An argument over a bridleway blocked by a Yorkshire farmer has been won by rights-of-way campaigners who discovered documents written more than 200 years ago.
Official papers from 1789 were used by horse riders to prove that a half-mile route across a farmer’s land at Kirkby Malzeard near Ripon was a bridleway.
The route, linking two roads on the edge of the village, was padlocked in January 2002 when riders started using it after the lifting of Foot and Mouth restrictions.
But following a Public Inquiry, a planning inspector has ruled in favour of riders and ordered the route’s reinstatement as a public bridleway.
The decision was welcomed by local horse rider Richard Sadler, who led the campaign which divided villagers. He said: “This is very welcome news. It has taken 13 years to get to this stage and my colleagues and I have spent hundreds of hours going through old maps and archives to prove that this is an ancient bridleway – now we can say it was all worth it.
“With increasing road traffic and more and more horse riders getting killed or injured on the roads it is vital that we hang on to the few off-road routes we’ve got.”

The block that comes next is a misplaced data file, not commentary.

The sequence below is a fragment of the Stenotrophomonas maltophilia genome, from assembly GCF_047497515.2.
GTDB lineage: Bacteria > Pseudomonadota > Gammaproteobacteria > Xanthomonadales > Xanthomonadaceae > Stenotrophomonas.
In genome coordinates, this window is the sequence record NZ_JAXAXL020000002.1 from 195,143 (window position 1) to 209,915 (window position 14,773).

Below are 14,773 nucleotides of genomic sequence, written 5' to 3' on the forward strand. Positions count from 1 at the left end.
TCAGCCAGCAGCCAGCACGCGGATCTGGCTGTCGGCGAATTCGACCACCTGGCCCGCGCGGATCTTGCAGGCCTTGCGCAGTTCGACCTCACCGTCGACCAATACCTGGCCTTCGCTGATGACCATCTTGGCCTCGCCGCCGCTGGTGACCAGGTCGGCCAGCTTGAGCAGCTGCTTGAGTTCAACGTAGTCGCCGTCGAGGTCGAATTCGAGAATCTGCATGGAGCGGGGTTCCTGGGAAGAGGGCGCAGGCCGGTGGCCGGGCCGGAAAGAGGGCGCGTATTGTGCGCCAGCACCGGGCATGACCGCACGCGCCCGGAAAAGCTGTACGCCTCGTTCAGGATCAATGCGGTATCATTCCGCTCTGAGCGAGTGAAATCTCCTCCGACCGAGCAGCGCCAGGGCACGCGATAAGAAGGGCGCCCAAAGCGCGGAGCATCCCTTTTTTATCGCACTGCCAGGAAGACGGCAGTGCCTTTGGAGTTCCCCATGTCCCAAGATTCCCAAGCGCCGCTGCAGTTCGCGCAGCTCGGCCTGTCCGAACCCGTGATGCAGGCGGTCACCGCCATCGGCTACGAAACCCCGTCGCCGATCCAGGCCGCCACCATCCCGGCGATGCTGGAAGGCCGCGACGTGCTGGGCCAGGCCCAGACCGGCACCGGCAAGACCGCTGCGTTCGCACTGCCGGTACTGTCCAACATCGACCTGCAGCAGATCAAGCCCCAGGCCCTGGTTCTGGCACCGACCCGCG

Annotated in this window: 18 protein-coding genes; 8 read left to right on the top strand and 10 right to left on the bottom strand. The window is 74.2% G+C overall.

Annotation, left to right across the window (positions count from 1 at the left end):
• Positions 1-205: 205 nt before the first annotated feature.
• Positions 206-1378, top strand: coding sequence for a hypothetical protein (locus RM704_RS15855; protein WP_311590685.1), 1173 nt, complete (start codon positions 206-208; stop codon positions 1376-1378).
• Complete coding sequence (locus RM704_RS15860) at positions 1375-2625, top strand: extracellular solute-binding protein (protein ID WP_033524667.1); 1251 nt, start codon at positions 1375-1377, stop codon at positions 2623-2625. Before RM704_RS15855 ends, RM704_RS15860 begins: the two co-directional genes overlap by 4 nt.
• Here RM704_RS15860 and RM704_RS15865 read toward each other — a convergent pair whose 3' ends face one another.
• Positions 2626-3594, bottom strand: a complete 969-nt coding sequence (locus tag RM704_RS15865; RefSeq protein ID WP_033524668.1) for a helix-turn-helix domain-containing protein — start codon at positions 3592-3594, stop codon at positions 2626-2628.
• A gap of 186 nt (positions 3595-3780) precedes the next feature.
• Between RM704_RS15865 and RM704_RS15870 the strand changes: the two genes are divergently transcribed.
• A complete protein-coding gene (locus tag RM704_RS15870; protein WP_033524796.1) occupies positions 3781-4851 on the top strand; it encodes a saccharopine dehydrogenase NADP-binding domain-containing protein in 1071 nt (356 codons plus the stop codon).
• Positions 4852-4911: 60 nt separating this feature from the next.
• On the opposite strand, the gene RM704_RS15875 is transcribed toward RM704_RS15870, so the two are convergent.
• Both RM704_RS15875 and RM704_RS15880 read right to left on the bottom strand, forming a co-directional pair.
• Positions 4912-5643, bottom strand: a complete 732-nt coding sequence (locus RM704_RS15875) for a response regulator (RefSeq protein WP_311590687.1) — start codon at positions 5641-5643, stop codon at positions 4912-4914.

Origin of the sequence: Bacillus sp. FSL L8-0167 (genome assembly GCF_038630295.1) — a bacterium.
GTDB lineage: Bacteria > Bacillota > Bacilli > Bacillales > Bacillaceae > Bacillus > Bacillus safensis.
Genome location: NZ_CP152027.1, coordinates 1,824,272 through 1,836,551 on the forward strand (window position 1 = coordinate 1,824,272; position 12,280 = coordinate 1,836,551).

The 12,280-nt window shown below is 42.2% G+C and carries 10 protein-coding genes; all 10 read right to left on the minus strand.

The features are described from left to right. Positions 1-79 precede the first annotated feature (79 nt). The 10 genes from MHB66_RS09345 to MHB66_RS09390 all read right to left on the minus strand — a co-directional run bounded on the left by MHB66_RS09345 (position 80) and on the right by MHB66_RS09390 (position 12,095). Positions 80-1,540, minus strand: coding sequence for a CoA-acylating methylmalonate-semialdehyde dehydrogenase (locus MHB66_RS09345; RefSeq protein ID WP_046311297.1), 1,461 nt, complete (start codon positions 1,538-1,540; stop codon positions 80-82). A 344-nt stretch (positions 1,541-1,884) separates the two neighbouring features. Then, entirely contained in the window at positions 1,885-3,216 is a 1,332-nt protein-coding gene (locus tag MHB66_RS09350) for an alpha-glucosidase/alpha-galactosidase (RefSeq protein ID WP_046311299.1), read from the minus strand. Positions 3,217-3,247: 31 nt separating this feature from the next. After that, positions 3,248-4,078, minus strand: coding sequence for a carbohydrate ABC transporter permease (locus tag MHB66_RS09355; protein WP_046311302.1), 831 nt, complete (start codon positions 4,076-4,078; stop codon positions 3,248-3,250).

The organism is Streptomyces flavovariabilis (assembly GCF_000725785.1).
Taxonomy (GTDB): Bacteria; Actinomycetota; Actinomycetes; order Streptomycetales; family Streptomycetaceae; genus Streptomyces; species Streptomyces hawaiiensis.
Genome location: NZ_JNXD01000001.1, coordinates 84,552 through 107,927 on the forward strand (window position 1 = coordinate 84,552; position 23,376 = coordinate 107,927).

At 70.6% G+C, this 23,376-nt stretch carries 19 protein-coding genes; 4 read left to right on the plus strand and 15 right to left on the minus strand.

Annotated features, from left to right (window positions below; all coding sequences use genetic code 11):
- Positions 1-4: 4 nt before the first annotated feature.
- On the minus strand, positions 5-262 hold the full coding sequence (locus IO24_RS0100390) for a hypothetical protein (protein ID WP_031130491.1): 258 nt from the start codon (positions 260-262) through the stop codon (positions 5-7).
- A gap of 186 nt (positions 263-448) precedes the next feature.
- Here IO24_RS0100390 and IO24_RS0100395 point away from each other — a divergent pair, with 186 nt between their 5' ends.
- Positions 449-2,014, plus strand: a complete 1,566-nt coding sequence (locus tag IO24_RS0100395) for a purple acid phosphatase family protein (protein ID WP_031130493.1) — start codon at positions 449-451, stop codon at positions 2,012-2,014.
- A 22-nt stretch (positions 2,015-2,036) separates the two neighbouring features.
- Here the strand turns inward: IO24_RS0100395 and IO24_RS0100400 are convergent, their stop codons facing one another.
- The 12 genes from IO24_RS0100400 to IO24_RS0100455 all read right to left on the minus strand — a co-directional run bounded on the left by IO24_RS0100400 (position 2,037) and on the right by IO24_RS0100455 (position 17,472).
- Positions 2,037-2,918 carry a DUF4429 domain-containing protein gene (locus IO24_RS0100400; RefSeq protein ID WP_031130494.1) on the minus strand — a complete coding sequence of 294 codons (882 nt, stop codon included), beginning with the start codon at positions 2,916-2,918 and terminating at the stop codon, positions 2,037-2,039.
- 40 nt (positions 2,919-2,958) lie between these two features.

The bridleway was originally blocked by Chris and Ruth Broadley, who bought Kirkby Moor Farm around the time that Foot and Mouth restrictions were introduced in 2000. They claimed the route, called Rosper Road, had never been a public bridleway.
But campaigners discovered a copy of the 1789 Kirkby Malzeard Inclosure Award, describing Rosper Road as “a horse and foot road 20ft in breadth” and ordering landowners to “fix, hang and forever hereafter repair maintain and support good and sufficient gate posts”.
The claim was supported by North Yorkshire County Council whose 2011 order for Rosper Road’s reinstatement was referred to the Planning Inspectorate after objections by the Broadleys.
Mr Broadley, 74, said that when he purchased the house and land there was no mention of a bridleway, only a footpath. The battle has left him “depressed, angry and upset.”
His case was presented by neighbour Philip Holden, who argued the route may have been originally intended as a private road. He said: “They (the Broadleys) have done nothing wrong yet have had something taken off them through no fault of their own.”